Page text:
Friday, March 18, 2005

The Lake of the Ozarks is NOT a Corps Lake

There are folks who still think the Army Corps of Engineers is in charge of the Lake of the Ozarks. There was a time when the Corps had operational control, but Ameren UE is fully in charge of things now.

Update: Contained within the 2007 license renewal with FERC is language regarding a "Memorandum of Agreement" (MOA) that exists between Ameren UE and the Corps of Engineers in regards to coordinating operations with Truman Dam (which is managed by the Corps) to reduce erosion and flooding along the lower Osage River and establish "ramp-down" rates after high flow conditions. There is also a MOA with the Missouri Department of Conservation allowing for the reduction of minimum outflow below the established minimum to increase the level of dissolved oxygen in the river.  According to the license these non-normal conditions account for 6% of Bagnell Dams yearly operational status.

From the U.S. Army Corps of Engineers Kansas City District website FAQ section:

"Lake Visitor: Why does Truman Lake hold water when the Lake of the Ozarks is low?
Ranger: This may sound like a complicated answer. The U.S. Army Corps of Engineers manages Truman Lake and flood control is its primary mission. Often people think that the two lakes are operated by the same agency. They are not. AMEREN UE, a private enterprise that generates electricity for profit, manages the Lake of the Ozarks (LOZ). AMEREN UE may generate power and reduce the lake levels while the Corps of Engineers is either maintaining a multipurpose pool level at Truman Lake or attempting to control flooding downstream.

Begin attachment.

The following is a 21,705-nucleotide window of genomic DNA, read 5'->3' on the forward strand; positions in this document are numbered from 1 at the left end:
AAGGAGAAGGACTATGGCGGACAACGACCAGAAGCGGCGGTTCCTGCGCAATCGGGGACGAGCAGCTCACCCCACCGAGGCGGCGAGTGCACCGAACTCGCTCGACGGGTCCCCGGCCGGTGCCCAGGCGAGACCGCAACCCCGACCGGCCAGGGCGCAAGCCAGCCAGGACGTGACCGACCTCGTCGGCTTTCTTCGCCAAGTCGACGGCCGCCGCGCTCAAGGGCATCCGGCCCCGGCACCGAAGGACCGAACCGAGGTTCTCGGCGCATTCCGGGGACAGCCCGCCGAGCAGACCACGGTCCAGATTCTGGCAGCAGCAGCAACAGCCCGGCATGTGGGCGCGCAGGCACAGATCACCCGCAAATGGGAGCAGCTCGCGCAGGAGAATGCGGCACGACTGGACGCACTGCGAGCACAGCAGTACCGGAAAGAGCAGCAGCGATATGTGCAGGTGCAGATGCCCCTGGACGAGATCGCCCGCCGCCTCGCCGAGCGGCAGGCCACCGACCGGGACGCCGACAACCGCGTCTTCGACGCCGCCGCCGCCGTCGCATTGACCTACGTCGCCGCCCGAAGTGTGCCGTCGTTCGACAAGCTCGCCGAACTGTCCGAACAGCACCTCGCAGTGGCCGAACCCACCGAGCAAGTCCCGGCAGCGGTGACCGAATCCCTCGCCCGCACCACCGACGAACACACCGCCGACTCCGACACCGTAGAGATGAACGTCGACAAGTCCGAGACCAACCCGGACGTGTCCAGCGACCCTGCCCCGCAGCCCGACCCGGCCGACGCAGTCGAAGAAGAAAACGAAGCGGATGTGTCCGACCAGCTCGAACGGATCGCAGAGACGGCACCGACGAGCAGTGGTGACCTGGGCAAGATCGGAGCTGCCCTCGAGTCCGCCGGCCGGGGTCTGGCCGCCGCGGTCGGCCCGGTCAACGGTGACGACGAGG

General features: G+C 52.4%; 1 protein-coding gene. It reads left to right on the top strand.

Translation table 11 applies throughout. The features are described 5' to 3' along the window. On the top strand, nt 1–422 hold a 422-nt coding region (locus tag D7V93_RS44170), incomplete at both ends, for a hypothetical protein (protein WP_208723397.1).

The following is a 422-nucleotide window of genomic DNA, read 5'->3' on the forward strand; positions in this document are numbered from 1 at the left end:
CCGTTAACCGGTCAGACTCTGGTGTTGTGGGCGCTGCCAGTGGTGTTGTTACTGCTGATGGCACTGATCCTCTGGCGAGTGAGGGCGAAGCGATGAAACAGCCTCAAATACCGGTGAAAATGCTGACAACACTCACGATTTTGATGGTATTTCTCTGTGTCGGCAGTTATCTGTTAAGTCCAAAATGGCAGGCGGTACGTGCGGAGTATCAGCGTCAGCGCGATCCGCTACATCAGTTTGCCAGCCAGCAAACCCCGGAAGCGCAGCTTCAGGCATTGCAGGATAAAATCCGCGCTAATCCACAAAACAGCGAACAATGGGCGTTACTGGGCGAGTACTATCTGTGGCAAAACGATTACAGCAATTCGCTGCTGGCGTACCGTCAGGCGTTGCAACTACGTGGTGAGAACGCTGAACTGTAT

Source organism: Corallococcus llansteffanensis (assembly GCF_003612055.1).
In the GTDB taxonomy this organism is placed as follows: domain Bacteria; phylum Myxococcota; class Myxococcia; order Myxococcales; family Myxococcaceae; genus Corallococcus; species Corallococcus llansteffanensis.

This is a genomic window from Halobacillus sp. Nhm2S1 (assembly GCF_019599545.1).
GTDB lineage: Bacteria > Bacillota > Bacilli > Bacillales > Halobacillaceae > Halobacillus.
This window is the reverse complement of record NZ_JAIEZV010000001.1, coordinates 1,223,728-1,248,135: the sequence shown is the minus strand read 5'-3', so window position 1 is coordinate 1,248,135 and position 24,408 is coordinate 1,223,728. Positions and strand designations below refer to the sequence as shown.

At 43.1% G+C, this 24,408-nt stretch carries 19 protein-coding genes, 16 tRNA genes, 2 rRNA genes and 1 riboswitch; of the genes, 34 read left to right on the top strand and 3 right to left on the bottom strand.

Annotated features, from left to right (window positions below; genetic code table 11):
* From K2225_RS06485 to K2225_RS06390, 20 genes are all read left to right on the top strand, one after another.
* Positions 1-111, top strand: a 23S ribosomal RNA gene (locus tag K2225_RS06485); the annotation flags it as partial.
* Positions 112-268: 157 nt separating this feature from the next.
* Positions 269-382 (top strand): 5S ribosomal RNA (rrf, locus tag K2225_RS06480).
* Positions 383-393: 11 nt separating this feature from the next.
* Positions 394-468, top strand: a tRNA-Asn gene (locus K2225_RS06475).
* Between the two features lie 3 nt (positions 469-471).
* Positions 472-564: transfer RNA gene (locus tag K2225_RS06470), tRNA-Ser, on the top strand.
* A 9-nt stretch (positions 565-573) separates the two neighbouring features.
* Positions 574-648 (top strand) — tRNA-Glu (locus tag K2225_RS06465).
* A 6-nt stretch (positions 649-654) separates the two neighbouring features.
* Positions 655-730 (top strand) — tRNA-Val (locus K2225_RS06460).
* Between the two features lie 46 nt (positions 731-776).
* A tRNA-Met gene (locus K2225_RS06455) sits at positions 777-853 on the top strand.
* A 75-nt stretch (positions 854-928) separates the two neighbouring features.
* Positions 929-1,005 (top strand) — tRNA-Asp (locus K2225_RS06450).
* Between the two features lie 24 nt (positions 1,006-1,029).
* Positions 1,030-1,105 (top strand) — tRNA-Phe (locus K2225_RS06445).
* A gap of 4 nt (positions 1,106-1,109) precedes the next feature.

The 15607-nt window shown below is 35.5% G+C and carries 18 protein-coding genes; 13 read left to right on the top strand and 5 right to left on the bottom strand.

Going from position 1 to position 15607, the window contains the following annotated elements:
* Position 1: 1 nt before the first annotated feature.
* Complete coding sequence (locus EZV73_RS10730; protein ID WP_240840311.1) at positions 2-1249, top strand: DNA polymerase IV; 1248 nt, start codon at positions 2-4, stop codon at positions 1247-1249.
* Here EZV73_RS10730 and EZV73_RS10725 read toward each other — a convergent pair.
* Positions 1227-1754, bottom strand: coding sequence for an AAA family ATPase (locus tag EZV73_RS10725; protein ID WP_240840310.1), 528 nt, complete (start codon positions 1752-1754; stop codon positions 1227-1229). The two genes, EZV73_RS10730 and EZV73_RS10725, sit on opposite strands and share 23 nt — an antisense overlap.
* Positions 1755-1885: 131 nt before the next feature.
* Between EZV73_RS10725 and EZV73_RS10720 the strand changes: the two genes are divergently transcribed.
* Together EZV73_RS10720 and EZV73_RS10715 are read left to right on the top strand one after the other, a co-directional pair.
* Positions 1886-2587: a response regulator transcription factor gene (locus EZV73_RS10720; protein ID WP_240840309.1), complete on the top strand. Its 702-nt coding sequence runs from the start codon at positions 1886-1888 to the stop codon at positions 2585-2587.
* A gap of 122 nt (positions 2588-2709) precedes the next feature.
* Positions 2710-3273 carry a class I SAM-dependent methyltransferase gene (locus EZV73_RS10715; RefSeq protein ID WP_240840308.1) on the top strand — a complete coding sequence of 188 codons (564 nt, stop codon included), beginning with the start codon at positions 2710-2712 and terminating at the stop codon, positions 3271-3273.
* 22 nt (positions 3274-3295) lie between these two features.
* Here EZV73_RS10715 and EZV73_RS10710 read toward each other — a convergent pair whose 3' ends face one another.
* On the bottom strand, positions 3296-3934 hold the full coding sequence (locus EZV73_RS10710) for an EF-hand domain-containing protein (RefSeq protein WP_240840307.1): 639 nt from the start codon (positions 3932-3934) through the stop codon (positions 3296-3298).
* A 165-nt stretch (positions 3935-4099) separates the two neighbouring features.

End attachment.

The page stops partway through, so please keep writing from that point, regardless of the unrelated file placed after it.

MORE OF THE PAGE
When it comes to flood control, Truman Lake is just one piece in a very large puzzle that includes 5 other flood control projects in the Osage River drainage basin. The other projects are Pomme de Terre Lake (Pomme de Terre River), Stockton Lake (Sac River), Hillsdale Lake in Kansas, Pomona Lake in Kansas, and Melvern Lake in Kansas. The Corps of Engineers, Kansas City District, manages all these lake projects. There are 18 flood control lakes in the Kansas City District helping to control potential floods on small rivers, the Missouri River, and the Mississippi River.
You can easily see Truman Lake is a very important piece to a very large flood control puzzle. With a quick look downstream from Truman Dam people can see a very dramatic difference between a flood control project and its neighbor operated by a private power generating corporation."

The complete FAQ can be found at: - link no longer works.